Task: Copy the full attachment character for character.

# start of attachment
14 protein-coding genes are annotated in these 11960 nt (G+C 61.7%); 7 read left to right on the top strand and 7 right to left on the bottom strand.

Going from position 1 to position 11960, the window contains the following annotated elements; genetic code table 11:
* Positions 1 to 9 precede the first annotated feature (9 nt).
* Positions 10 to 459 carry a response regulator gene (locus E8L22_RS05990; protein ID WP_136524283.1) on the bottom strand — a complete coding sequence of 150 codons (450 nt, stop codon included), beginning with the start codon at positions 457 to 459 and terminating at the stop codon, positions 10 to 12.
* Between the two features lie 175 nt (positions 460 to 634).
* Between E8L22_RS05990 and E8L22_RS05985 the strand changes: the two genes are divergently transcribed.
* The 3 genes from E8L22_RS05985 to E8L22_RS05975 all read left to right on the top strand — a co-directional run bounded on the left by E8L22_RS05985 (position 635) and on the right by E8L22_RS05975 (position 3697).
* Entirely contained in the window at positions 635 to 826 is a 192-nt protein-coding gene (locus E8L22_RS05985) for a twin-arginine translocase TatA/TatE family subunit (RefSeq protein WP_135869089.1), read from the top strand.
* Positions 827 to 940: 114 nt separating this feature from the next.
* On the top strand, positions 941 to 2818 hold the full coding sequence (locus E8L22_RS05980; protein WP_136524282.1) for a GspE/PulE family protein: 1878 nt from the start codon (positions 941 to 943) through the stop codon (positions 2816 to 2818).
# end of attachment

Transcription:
14 protein-coding genes are annotated in these 11960 nt (G+C 61.7%); 7 read left to right on the top strand and 7 right to left on the bottom strand.

Going from position 1 to position 11960, the window contains the following annotated elements; genetic code table 11:
* Positions 1 to 9 precede the first annotated feature (9 nt).
* Positions 10 to 459 carry a response regulator gene (locus E8L22_RS05990; protein ID WP_136524283.1) on the bottom strand — a complete coding sequence of 150 codons (450 nt, stop codon included), beginning with the start codon at positions 457 to 459 and terminating at the stop codon, positions 10 to 12.
* Between the two features lie 175 nt (positions 460 to 634).
* Between E8L22_RS05990 and E8L22_RS05985 the strand changes: the two genes are divergently transcribed.
* The 3 genes from E8L22_RS05985 to E8L22_RS05975 all read left to right on the top strand — a co-directional run bounded on the left by E8L22_RS05985 (position 635) and on the right by E8L22_RS05975 (position 3697).
* Entirely contained in the window at positions 635 to 826 is a 192-nt protein-coding gene (locus E8L22_RS05985) for a twin-arginine translocase TatA/TatE family subunit (RefSeq protein WP_135869089.1), read from the top strand.
* Positions 827 to 940: 114 nt separating this feature from the next.
* On the top strand, positions 941 to 2818 hold the full coding sequence (locus E8L22_RS05980; protein WP_136524282.1) for a GspE/PulE family protein: 1878 nt from the start codon (positions 941 to 943) through the stop codon (positions 2816 to 2818).